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# mathematics area of curve

plz help me to find the common area of following two curves

R=a

R=2acos@

This is eqn of circle in polar form. I tried but couldnt figure out the solution

R=a

R=2acos@

This is eqn of circle in polar form. I tried but couldnt figure out the solution

Show us your work buddy..

In polar form put r=under root x2+y2 and tan@ is y/x

so the required eqn are

x2+ y2=a2

(x-a)2+y2=a2

so now we can draw two circles

the required area will be 2(area of upper curve -lower curve)

the upper curve is second circle nd lower curve is first one.

I took Limit of integrtn as 0 to a/2

but I dont get the answer.

so the required eqn are

x2+ y2=a2

(x-a)2+y2=a2

so now we can draw two circles

the required area will be 2(area of upper curve -lower curve)

the upper curve is second circle nd lower curve is first one.

I took Limit of integrtn as 0 to a/2

but I dont get the answer.

I changed the limit for half the curve frm 0 to a/2 and then frm a/2 to a

I will give you a hint here, draw the figure on paper and see whether you have correct limits.

I did that

Can you put a pic that might show how did you get those limits?

How did you come with limits from a/2 to a and other stuff?

What is the center of the two circles. If you can get this right then only we are on correct path.

Did you try to find the second integral limits?

What co-ordinate system did you choose? what is the second integral?

Think about it conceptually and not something to solve and match the answer.

BTW if you have the final answer, then post that too, so that when I finally explain there wouldnt be any issues as there are multiple equivalent forms of same answer.

How did you come with limits from a/2 to a and other stuff?

What is the center of the two circles. If you can get this right then only we are on correct path.

Did you try to find the second integral limits?

What co-ordinate system did you choose? what is the second integral?

Think about it conceptually and not something to solve and match the answer.

BTW if you have the final answer, then post that too, so that when I finally explain there wouldnt be any issues as there are multiple equivalent forms of same answer.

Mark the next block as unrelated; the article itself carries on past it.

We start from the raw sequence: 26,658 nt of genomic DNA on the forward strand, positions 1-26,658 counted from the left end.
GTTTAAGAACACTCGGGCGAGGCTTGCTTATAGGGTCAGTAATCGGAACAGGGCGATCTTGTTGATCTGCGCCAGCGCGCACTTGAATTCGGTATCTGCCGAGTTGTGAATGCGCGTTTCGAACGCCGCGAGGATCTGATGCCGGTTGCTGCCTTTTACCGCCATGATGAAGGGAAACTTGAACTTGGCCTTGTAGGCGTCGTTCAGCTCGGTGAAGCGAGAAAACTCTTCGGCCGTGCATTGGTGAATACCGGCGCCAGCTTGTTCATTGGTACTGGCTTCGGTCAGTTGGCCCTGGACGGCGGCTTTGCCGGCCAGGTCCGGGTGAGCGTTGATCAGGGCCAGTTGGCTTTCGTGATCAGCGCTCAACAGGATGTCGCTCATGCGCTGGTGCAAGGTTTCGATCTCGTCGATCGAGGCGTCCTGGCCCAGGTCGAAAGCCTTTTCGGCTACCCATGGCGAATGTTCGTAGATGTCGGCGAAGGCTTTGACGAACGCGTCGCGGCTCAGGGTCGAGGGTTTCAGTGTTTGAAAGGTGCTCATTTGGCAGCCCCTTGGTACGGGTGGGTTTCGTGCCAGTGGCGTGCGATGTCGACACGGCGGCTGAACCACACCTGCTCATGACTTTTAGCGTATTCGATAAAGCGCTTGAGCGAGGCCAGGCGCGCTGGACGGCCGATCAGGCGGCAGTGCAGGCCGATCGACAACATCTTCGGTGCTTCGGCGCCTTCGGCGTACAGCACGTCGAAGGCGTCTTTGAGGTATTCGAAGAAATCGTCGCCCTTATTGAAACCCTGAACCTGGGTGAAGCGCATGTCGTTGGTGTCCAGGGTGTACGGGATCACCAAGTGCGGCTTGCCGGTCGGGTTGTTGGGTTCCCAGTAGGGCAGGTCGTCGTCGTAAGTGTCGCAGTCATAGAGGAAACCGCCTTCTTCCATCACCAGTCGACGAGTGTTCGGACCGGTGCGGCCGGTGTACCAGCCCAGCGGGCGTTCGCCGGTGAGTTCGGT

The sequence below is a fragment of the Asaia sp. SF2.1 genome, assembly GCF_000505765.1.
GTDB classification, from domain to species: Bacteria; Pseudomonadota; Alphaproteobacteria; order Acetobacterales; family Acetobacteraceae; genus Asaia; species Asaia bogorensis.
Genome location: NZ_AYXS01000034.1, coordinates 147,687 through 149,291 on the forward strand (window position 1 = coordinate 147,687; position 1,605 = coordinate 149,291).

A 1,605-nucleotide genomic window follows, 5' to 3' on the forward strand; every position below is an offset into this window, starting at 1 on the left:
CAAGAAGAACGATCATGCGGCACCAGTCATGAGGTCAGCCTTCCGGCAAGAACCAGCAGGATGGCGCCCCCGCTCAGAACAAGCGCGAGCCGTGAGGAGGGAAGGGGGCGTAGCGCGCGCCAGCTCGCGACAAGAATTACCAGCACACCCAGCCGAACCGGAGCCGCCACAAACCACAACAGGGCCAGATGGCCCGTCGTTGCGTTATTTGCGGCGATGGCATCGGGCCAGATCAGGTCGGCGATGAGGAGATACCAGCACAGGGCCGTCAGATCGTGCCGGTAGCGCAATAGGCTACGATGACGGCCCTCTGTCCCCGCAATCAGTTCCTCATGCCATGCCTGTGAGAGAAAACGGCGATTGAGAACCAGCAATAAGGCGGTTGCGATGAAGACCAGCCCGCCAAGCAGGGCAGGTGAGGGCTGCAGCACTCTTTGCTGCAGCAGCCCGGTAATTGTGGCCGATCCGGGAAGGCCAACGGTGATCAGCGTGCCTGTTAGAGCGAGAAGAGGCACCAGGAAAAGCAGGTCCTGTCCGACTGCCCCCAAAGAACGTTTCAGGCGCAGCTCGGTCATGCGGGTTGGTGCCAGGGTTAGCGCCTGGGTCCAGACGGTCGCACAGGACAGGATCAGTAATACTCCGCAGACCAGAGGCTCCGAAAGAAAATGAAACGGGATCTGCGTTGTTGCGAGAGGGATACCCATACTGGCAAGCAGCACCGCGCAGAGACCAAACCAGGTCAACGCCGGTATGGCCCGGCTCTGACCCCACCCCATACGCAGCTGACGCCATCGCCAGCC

as the equation is in polar form so first convert it to cartesian co ordinates . As i have explained previously. So the centres comes out to be 0,0 and a,0. And radius for both are a . Now when we draw both circles intersect on x axis . So that point is a/2 ,0.

Now you tell me what to do now.

This is gates question. Answer is 1.77 a2.

Now you tell me what to do now.

This is gates question. Answer is 1.77 a2.

The circles do not intersect on the x-axis. You are right about the centers. But you should recheck the points of intersections. The circles intersect at two points. X co-ordinate of both of which is a/2. Y co-ordinate is not 0.RVigneshas the equation is in polar form so first convert it to cartesian co ordinates . As i have explained previously. So the centres comes out to be 0,0 and a,0. And radius for both are a . Now when we draw both circles intersect on x axis . So that point is a/2 ,0.

Now you tell me what to do now.

This is gates question. Answer is 1.77 a2.

Logically think about it.

Since we are interested in polar co-ordinates, we only want to know more in terms of @ and a.

So you got a (Though I think its incorrect) Now search for limits in terms of @.

Then double integrate, still if you dont get, I shall upload the answer tomorrow.

Also I donot agree with your answer and so if there is any method along it, post that aswell. I am getting 1.228(a^2). How?? Will let you know by tomorrow.

Since we are interested in polar co-ordinates, we only want to know more in terms of @ and a.

So you got a (Though I think its incorrect) Now search for limits in terms of @.

Then double integrate, still if you dont get, I shall upload the answer tomorrow.

Also I donot agree with your answer and so if there is any method along it, post that aswell. I am getting 1.228(a^2). How?? Will let you know by tomorrow.

This is a rough sketch of what your graph should look like.

Solve for @ and you get that it intersects in two points pi/3 and -pi/3.

The red area is from (@=-pi/3 to pi/3) and (r=0 to a).

The blue area follows the r=2cos@ circle.

And there are two such of them. So no integrate

I(r=0 to a , @=-pi/3 to pi/3)rdrd@ ................................(1)

2*I(r=0 to cos2@ , @=pi/3 to pi/2)rdrd@ ................................(2)

Add both the integrals, you would get the answer.

Solve for @ and you get that it intersects in two points pi/3 and -pi/3.

The red area is from (@=-pi/3 to pi/3) and (r=0 to a).

The blue area follows the r=2cos@ circle.

And there are two such of them. So no integrate

I(r=0 to a , @=-pi/3 to pi/3)rdrd@ ................................(1)

2*I(r=0 to cos2@ , @=pi/3 to pi/2)rdrd@ ................................(2)

Add both the integrals, you would get the answer.

yeah, that's interesting.........

RVigneshya the circles do not intersect on x axis .

hope you understand that, or do you need further explanations